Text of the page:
GOOD QUESTION, BUT NOT QUITE RIGHT.
Because by and large, use of the scientific method (using observation and measurement to eliminate ignorance, error, bias, wishful thinking, suggestion, obscurantism, fictionalism and deceit, eventually, incrementally, provides more and more precise descriptions of the universe – even if it is very often, two steps forward and one step back.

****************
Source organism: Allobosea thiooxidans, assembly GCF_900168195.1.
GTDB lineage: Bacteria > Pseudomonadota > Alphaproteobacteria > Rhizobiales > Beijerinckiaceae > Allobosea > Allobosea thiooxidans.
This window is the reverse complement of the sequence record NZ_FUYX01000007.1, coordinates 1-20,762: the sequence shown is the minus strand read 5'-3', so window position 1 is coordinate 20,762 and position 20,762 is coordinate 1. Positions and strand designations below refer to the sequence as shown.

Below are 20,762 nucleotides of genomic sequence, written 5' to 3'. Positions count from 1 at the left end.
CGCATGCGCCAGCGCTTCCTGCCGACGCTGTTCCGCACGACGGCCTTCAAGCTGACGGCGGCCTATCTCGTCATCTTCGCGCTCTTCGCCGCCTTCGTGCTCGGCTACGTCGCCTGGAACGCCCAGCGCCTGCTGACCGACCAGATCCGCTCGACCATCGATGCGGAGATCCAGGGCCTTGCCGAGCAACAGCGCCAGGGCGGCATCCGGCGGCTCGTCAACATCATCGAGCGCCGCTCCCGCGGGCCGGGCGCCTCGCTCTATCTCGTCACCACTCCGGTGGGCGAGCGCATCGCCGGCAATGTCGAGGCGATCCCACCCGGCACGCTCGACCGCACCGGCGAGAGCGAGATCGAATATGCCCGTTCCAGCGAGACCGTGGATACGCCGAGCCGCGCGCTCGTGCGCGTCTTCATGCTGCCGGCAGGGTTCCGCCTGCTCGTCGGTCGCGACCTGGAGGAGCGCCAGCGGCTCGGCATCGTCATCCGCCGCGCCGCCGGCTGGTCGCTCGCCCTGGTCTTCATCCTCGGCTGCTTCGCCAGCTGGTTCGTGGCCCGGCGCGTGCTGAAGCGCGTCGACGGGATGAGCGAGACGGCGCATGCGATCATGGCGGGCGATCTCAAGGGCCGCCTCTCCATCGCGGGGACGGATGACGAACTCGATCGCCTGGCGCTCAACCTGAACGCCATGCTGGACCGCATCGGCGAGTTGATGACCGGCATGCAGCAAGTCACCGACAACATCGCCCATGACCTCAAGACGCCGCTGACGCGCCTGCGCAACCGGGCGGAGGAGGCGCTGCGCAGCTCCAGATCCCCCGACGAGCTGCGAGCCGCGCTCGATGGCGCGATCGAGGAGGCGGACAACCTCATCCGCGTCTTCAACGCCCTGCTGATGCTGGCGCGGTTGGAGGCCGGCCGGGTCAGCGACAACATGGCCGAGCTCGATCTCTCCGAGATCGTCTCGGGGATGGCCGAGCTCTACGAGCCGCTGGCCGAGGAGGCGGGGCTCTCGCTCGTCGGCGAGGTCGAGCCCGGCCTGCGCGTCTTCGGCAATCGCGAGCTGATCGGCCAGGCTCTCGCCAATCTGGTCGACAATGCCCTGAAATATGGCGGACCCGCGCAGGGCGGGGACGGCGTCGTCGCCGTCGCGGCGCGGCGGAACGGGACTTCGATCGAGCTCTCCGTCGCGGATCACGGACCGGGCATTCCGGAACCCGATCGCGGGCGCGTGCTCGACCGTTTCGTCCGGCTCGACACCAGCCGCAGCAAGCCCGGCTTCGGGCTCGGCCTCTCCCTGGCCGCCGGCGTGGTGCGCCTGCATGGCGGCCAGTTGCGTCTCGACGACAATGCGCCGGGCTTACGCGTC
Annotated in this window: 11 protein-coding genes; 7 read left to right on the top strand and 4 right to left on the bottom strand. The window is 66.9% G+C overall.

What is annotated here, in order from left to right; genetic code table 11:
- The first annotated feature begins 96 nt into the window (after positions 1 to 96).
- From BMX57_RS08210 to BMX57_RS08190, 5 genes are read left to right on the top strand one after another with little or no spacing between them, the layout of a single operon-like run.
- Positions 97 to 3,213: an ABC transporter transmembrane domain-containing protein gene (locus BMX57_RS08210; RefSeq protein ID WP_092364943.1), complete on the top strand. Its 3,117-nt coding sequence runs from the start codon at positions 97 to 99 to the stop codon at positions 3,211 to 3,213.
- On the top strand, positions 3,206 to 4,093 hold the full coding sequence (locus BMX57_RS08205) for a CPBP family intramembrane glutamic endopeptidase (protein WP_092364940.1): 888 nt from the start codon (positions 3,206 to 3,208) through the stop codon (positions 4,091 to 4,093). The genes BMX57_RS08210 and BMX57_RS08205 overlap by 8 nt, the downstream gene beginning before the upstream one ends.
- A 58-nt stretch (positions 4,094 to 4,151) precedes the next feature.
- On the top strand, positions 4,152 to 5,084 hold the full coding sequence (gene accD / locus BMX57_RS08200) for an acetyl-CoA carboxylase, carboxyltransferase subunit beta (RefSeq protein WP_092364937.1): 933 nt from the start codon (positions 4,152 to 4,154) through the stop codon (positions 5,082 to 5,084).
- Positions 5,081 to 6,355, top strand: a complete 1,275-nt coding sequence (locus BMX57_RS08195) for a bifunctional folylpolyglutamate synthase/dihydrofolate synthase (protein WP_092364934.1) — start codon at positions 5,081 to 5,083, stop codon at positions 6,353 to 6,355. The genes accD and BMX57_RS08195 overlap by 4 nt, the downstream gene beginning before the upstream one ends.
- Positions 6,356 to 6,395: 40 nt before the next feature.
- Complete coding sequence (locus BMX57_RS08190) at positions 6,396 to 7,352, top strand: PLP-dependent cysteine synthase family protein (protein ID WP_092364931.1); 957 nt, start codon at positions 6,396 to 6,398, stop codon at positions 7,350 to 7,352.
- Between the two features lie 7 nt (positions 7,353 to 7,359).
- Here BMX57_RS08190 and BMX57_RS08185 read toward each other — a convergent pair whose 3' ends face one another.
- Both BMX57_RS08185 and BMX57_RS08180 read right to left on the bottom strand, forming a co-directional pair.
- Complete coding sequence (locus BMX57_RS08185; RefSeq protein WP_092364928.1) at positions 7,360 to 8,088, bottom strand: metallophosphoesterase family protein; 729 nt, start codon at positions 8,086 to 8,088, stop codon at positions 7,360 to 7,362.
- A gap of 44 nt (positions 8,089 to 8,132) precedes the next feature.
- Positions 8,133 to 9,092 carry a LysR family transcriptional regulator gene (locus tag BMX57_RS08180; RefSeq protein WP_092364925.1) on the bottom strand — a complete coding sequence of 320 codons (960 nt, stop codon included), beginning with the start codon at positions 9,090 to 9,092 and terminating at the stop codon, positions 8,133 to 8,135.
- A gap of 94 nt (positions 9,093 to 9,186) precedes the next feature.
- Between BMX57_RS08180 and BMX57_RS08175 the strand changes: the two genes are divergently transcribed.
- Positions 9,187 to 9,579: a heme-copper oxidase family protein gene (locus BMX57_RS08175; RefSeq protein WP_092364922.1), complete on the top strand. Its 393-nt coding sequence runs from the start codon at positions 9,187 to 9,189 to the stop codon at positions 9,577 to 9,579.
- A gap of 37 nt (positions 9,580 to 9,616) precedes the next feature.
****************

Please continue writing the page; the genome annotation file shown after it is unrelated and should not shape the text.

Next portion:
Psychology was entirely pseudoscience. Social science is largely pseudoscience – and those findings that are not, are ‘unpleasant’, and avoided by the field. Much of mainstream economics is very close to pseudoscience, even if it is empirical. Most of political science is pseudoscientific nonsense. Most if not all of philosophy is pseudoscientific nonsense. However, if we look at the hard sciences, meaning physics, chemistry, biology, engineering, computer science, and mathematics, those fields (particularly physics) have been best at not claiming falsehoods. Whereas all other disciplines excel at claiming falsehoods. We are primarily constrained at this point by the fact that we cannot produce tools to test those things we wish to – they’re too expensive or require too much energy, and we don’t have the technology yet.